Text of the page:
Report warns of risks for Asian investors of dual-class shares
Major report highlights risks associated with DCS for Asian investors and gives a historical overview of how such structures have impacted investors in the US
In a newly published report on "Dual-Class Shares: The Good, The Bad, and The Ugly", the CFA Institute identifies key risks for investors and proposes additional investor protection measures which are needed as Asia embraces dual-class shares (DCS).
CFA Institute is the global association of investment professionals that aims to set the standard for professional excellence and credentials.
Their latest report reveals the results of a survey CFA Institute carried out this year of CFA members in Asia Pacific, in which respondents identified three key risks associated with DCS:
- insufficient or absence of minority investor protection (53%)
- skewed proportionality between ownership and control (52%)
- and race to the bottom in terms of corporate governance standards (28%)
Another major concern was that a majority (60%) of respondents had no experience investing in firms with DCS structures, which suggests that all market participants would benefit from further education about DCS and the associated risks. The CFA fear this situation could lead to a race to the bottom as other exchanges, besides Hong and Singapore, in the region contemplate a similar move.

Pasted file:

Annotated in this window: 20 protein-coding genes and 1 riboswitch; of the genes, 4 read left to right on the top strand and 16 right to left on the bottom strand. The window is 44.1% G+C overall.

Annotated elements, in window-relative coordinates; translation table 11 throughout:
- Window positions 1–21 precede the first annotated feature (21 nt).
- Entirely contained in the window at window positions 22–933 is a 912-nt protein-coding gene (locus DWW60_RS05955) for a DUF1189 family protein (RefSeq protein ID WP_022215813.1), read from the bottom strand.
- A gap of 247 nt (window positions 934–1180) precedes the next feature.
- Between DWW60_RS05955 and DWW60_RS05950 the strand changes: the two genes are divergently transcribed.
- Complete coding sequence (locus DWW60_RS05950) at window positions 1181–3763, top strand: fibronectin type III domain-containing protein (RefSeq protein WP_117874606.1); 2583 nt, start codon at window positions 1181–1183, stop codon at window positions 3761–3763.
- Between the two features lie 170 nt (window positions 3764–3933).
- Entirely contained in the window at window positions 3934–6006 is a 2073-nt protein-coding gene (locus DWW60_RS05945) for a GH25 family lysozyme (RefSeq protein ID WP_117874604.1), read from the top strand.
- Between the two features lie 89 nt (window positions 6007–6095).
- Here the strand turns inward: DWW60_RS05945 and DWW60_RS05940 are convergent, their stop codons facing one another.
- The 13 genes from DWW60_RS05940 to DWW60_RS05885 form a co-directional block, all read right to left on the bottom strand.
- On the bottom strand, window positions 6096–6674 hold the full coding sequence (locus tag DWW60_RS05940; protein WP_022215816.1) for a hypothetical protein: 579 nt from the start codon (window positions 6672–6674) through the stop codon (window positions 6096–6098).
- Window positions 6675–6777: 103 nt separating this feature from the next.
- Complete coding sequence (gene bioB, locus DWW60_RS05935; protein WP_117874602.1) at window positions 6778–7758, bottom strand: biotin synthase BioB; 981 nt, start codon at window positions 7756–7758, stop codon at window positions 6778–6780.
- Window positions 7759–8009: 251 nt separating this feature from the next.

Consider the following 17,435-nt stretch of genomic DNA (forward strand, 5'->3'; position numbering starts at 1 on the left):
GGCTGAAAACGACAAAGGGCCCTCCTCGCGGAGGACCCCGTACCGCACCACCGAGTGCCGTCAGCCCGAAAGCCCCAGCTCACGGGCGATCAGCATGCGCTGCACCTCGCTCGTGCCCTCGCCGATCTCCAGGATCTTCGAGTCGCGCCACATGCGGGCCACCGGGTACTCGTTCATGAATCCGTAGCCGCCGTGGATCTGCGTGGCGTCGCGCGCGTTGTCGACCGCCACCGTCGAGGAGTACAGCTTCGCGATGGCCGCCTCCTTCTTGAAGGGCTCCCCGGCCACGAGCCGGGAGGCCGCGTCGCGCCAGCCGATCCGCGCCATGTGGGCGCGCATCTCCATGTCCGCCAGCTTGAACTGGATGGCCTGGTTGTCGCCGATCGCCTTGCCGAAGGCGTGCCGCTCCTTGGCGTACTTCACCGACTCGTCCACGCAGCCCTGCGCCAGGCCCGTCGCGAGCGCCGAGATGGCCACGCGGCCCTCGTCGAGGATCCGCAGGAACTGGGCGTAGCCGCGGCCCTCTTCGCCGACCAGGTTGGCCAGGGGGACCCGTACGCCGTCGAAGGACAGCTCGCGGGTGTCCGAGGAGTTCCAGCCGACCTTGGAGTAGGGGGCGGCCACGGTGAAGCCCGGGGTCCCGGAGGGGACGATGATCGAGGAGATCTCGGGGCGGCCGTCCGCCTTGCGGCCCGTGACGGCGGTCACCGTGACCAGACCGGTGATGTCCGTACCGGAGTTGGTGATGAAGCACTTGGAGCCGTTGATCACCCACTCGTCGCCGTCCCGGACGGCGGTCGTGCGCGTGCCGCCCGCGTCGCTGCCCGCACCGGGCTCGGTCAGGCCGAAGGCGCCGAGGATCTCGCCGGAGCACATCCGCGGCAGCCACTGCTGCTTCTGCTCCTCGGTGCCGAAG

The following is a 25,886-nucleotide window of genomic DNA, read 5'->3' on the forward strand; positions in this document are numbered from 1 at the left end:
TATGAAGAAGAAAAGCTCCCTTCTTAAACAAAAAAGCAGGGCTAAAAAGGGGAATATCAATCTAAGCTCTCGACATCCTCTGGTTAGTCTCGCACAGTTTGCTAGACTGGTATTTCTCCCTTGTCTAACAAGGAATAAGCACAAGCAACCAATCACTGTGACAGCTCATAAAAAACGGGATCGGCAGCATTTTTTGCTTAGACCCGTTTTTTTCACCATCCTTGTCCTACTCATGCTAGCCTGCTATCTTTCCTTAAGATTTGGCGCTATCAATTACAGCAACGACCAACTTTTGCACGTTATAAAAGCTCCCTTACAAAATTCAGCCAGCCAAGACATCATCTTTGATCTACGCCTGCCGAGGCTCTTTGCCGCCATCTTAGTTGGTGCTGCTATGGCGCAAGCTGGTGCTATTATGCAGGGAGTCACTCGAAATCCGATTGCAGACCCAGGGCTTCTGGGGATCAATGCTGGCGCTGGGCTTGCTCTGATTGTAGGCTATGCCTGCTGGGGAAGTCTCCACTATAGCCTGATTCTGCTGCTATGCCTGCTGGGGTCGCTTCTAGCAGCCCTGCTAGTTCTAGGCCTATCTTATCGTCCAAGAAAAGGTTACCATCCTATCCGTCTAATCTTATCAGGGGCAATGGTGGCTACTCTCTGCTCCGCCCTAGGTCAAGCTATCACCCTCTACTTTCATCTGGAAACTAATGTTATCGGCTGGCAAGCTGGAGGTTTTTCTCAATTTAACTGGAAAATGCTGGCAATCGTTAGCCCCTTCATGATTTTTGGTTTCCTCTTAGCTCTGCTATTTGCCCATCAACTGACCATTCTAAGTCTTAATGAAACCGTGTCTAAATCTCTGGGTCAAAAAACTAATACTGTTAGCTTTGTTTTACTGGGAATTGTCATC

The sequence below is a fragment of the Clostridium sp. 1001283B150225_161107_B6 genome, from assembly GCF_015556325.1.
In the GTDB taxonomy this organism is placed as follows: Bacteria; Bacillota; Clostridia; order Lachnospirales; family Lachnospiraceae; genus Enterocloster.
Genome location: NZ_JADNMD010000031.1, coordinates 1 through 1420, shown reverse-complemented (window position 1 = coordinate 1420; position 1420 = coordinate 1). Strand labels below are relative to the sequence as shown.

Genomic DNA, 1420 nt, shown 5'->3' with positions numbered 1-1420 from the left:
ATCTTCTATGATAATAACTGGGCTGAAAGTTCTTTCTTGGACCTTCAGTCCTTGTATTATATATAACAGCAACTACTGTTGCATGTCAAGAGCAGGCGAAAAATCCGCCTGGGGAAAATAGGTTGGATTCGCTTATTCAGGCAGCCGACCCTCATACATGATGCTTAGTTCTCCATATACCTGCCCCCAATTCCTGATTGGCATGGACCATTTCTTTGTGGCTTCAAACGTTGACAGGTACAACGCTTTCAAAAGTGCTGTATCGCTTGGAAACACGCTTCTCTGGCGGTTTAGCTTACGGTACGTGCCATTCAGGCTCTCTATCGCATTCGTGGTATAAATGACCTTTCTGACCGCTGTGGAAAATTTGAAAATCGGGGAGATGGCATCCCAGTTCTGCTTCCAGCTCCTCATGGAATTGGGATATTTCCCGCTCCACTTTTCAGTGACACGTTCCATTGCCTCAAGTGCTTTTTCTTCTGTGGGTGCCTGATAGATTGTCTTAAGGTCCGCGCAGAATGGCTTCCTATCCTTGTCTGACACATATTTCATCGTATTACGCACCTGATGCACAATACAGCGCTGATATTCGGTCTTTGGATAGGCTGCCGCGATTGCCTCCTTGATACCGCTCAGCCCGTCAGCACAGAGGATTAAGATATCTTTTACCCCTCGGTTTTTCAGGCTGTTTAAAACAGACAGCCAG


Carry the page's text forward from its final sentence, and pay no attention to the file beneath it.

Mary Leung, head of Advocacy, Asia Pacific, CFA institute, comments, "Everyday investors in Asian jurisdictions such as Hong Kong, where class and derivative actions are unavailable, are particularly susceptible to the entrenchment risks of super shareholders created by dual class share structures, and it is difficult for them to protect themselves against such risks without an appropriate regulatory framework."
CFA Institute also urges governments and regulators to establish a mechanism for small investors to seek recourse when faced with rogue companies and management acting in their own self-interest.
Other case studies in the report illustrate common risks associated with DCS structures: entrenchment risk and reduced levels of accountability, often leading to depressed share prices, thus highlighting the importance of having sunset provisions.
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